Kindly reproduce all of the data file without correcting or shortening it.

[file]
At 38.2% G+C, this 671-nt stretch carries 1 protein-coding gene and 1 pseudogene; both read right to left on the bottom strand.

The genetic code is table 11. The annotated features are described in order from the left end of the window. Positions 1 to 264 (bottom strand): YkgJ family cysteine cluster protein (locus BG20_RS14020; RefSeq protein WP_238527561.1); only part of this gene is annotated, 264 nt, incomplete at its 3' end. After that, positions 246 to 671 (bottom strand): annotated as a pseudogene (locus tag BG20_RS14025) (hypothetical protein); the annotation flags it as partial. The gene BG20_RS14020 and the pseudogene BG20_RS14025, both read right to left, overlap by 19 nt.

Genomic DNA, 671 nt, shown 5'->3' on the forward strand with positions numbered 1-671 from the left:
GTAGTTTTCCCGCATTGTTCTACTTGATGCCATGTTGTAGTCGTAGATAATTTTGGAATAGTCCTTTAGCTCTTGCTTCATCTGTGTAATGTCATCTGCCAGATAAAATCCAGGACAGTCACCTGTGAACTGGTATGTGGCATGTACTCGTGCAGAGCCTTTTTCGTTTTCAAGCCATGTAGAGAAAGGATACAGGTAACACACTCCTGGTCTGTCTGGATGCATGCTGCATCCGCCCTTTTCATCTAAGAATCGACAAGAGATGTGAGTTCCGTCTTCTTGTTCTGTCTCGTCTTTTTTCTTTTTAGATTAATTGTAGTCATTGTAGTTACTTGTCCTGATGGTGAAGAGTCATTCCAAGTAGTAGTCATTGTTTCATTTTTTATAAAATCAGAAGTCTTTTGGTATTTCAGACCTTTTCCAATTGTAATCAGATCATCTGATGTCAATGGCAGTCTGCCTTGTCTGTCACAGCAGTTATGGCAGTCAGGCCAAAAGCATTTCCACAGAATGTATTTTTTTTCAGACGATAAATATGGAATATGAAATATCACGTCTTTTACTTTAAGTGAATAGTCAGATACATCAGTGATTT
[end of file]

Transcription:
At 38.2% G+C, this 671-nt stretch carries 1 protein-coding gene and 1 pseudogene; both read right to left on the bottom strand.

The genetic code is table 11. The annotated features are described in order from the left end of the window. Positions 1 to 264 (bottom strand): YkgJ family cysteine cluster protein (locus BG20_RS14020; RefSeq protein WP_238527561.1); only part of this gene is annotated, 264 nt, incomplete at its 3' end. After that, positions 246 to 671 (bottom strand): annotated as a pseudogene (locus tag BG20_RS14025) (hypothetical protein); the annotation flags it as partial. The gene BG20_RS14020 and the pseudogene BG20_RS14025, both read right to left, overlap by 19 nt.

Genomic DNA, 671 nt, shown 5'->3' on the forward strand with positions numbered 1-671 from the left:
GTAGTTTTCCCGCATTGTTCTACTTGATGCCATGTTGTAGTCGTAGATAATTTTGGAATAGTCCTTTAGCTCTTGCTTCATCTGTGTAATGTCATCTGCCAGATAAAATCCAGGACAGTCACCTGTGAACTGGTATGTGGCATGTACTCGTGCAGAGCCTTTTTCGTTTTCAAGCCATGTAGAGAAAGGATACAGGTAACACACTCCTGGTCTGTCTGGATGCATGCTGCATCCGCCCTTTTCATCTAAGAATCGACAAGAGATGTGAGTTCCGTCTTCTTGTTCTGTCTCGTCTTTTTTCTTTTTAGATTAATTGTAGTCATTGTAGTTACTTGTCCTGATGGTGAAGAGTCATTCCAAGTAGTAGTCATTGTTTCATTTTTTATAAAATCAGAAGTCTTTTGGTATTTCAGACCTTTTCCAATTGTAATCAGATCATCTGATGTCAATGGCAGTCTGCCTTGTCTGTCACAGCAGTTATGGCAGTCAGGCCAAAAGCATTTCCACAGAATGTATTTTTTTTCAGACGATAAATATGGAATATGAAATATCACGTCTTTTACTTTAAGTGAATAGTCAGATACATCAGTGATTT